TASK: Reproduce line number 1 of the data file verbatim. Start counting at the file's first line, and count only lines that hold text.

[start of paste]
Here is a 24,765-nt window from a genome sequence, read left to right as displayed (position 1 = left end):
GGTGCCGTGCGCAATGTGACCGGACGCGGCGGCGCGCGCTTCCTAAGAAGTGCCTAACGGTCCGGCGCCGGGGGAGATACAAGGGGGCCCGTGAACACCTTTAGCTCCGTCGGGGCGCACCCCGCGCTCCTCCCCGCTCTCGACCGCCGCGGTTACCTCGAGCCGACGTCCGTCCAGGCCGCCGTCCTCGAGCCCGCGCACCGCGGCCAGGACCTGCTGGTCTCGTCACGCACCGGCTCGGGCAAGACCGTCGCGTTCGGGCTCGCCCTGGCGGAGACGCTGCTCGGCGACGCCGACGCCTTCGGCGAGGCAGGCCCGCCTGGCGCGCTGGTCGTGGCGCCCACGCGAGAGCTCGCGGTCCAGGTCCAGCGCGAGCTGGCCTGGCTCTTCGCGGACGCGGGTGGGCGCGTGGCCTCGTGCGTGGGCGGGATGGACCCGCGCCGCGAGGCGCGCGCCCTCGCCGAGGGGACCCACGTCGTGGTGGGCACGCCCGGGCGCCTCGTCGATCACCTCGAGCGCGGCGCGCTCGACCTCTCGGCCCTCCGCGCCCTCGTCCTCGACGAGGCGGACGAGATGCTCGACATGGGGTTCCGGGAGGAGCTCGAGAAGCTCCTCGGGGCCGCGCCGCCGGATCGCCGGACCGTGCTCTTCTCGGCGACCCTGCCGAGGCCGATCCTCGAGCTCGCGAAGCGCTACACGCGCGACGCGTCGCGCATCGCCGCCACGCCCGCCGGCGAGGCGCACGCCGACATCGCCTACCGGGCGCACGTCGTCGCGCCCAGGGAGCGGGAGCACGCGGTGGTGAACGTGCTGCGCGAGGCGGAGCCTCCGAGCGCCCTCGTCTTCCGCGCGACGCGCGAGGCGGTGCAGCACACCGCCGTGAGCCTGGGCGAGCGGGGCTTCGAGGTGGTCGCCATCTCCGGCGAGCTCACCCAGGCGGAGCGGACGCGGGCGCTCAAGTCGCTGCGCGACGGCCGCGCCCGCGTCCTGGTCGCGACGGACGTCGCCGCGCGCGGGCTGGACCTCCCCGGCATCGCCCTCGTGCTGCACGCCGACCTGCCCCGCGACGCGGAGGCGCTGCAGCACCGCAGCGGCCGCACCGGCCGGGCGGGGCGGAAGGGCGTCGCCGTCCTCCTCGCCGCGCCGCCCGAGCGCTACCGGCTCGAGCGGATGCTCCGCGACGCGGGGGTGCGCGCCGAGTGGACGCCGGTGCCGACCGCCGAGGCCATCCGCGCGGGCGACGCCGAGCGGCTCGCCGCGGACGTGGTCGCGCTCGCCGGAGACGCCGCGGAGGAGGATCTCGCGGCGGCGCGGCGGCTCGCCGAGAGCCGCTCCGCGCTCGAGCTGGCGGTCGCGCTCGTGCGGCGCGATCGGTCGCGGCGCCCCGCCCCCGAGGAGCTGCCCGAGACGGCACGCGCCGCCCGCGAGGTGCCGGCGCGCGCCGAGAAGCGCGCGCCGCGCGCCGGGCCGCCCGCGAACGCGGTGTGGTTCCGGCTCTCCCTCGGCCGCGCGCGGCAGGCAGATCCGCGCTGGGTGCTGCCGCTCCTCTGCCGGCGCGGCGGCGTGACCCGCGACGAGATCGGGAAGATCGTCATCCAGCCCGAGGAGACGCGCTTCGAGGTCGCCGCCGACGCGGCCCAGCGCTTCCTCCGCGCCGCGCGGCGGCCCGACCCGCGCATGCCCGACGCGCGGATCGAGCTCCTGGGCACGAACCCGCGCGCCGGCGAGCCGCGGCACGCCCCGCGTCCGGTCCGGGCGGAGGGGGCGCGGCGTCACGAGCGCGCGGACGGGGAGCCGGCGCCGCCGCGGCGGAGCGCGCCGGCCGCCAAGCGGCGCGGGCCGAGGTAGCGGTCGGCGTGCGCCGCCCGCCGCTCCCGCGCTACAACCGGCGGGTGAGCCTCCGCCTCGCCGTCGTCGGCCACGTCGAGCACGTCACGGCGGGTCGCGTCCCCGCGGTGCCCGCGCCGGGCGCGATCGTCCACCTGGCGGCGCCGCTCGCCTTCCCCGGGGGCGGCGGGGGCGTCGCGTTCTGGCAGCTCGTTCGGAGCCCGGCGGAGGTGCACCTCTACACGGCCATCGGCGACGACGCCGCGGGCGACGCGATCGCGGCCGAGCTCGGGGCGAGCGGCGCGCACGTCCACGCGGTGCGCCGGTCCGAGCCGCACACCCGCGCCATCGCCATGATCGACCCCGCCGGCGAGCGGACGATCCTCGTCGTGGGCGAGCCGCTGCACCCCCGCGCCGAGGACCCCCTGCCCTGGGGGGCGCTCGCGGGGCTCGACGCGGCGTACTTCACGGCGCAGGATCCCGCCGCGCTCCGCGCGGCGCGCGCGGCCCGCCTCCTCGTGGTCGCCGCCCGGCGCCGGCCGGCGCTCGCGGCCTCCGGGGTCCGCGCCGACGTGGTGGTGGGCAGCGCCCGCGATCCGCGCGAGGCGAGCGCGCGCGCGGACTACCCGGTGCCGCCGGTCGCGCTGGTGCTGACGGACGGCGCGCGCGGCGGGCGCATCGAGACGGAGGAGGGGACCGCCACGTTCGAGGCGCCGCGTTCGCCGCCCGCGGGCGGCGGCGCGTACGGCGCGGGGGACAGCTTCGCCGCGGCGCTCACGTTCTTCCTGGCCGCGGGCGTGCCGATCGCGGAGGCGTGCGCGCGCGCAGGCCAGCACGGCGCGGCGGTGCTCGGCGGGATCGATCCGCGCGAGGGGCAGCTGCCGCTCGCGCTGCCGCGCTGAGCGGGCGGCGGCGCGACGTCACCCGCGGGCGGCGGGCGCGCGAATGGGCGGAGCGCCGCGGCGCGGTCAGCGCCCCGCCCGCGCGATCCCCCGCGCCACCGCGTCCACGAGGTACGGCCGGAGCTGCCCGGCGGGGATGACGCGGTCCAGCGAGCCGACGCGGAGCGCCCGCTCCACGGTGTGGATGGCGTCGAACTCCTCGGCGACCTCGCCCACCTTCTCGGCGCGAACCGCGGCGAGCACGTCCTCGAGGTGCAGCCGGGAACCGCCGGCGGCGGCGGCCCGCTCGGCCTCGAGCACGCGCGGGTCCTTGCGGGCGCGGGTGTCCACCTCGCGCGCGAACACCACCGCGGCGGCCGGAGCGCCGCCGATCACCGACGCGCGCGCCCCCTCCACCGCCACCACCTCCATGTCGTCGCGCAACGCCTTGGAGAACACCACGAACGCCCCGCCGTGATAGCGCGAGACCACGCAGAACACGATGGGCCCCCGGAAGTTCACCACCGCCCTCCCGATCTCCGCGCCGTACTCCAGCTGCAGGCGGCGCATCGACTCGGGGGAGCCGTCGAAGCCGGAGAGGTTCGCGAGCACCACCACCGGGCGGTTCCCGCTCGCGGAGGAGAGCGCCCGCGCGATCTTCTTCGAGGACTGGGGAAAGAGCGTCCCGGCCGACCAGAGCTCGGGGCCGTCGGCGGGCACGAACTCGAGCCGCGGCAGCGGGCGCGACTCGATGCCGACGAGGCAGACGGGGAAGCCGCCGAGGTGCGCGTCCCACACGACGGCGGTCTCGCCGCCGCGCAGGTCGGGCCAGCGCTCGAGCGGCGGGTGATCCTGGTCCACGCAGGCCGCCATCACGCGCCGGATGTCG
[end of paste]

Here is a 24,765-nt window from a genome sequence, read left to right as displayed (position 1 = left end):